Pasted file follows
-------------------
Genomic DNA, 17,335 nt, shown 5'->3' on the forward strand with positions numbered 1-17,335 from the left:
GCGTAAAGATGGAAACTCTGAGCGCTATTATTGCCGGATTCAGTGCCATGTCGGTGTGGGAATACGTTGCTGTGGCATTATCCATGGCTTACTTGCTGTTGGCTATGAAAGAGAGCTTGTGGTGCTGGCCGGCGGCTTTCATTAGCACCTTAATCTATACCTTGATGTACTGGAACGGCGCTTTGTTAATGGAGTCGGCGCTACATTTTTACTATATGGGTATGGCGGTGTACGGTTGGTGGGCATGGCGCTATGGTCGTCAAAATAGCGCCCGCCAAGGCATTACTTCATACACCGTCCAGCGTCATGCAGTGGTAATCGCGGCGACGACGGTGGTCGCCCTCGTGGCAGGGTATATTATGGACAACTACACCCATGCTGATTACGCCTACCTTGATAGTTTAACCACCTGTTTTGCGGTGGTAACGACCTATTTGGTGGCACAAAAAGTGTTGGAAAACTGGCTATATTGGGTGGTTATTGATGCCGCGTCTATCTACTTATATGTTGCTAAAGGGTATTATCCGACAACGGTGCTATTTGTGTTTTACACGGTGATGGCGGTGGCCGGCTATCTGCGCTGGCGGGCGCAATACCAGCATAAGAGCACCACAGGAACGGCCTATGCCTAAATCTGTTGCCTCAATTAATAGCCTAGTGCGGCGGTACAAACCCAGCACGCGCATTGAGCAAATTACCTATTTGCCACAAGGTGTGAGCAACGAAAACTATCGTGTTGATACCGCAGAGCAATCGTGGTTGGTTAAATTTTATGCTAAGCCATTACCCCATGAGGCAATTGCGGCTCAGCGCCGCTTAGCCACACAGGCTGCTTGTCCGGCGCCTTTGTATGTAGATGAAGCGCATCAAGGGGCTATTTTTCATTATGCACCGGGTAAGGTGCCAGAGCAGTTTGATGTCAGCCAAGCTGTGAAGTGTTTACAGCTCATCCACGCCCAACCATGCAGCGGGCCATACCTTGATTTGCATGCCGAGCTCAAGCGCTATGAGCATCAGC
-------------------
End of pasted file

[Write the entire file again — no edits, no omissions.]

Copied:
Genomic DNA, 17,335 nt, shown 5'->3' on the forward strand with positions numbered 1-17,335 from the left:
GCGTAAAGATGGAAACTCTGAGCGCTATTATTGCCGGATTCAGTGCCATGTCGGTGTGGGAATACGTTGCTGTGGCATTATCCATGGCTTACTTGCTGTTGGCTATGAAAGAGAGCTTGTGGTGCTGGCCGGCGGCTTTCATTAGCACCTTAATCTATACCTTGATGTACTGGAACGGCGCTTTGTTAATGGAGTCGGCGCTACATTTTTACTATATGGGTATGGCGGTGTACGGTTGGTGGGCATGGCGCTATGGTCGTCAAAATAGCGCCCGCCAAGGCATTACTTCATACACCGTCCAGCGTCATGCAGTGGTAATCGCGGCGACGACGGTGGTCGCCCTCGTGGCAGGGTATATTATGGACAACTACACCCATGCTGATTACGCCTACCTTGATAGTTTAACCACCTGTTTTGCGGTGGTAACGACCTATTTGGTGGCACAAAAAGTGTTGGAAAACTGGCTATATTGGGTGGTTATTGATGCCGCGTCTATCTACTTATATGTTGCTAAAGGGTATTATCCGACAACGGTGCTATTTGTGTTTTACACGGTGATGGCGGTGGCCGGCTATCTGCGCTGGCGGGCGCAATACCAGCATAAGAGCACCACAGGAACGGCCTATGCCTAAATCTGTTGCCTCAATTAATAGCCTAGTGCGGCGGTACAAACCCAGCACGCGCATTGAGCAAATTACCTATTTGCCACAAGGTGTGAGCAACGAAAACTATCGTGTTGATACCGCAGAGCAATCGTGGTTGGTTAAATTTTATGCTAAGCCATTACCCCATGAGGCAATTGCGGCTCAGCGCCGCTTAGCCACACAGGCTGCTTGTCCGGCGCCTTTGTATGTAGATGAAGCGCATCAAGGGGCTATTTTTCATTATGCACCGGGTAAGGTGCCAGAGCAGTTTGATGTCAGCCAAGCTGTGAAGTGTTTACAGCTCATCCACGCCCAACCATGCAGCGGGCCATACCTTGATTTGCATGCCGAGCTCAAGCGCTATGAGCATCAGC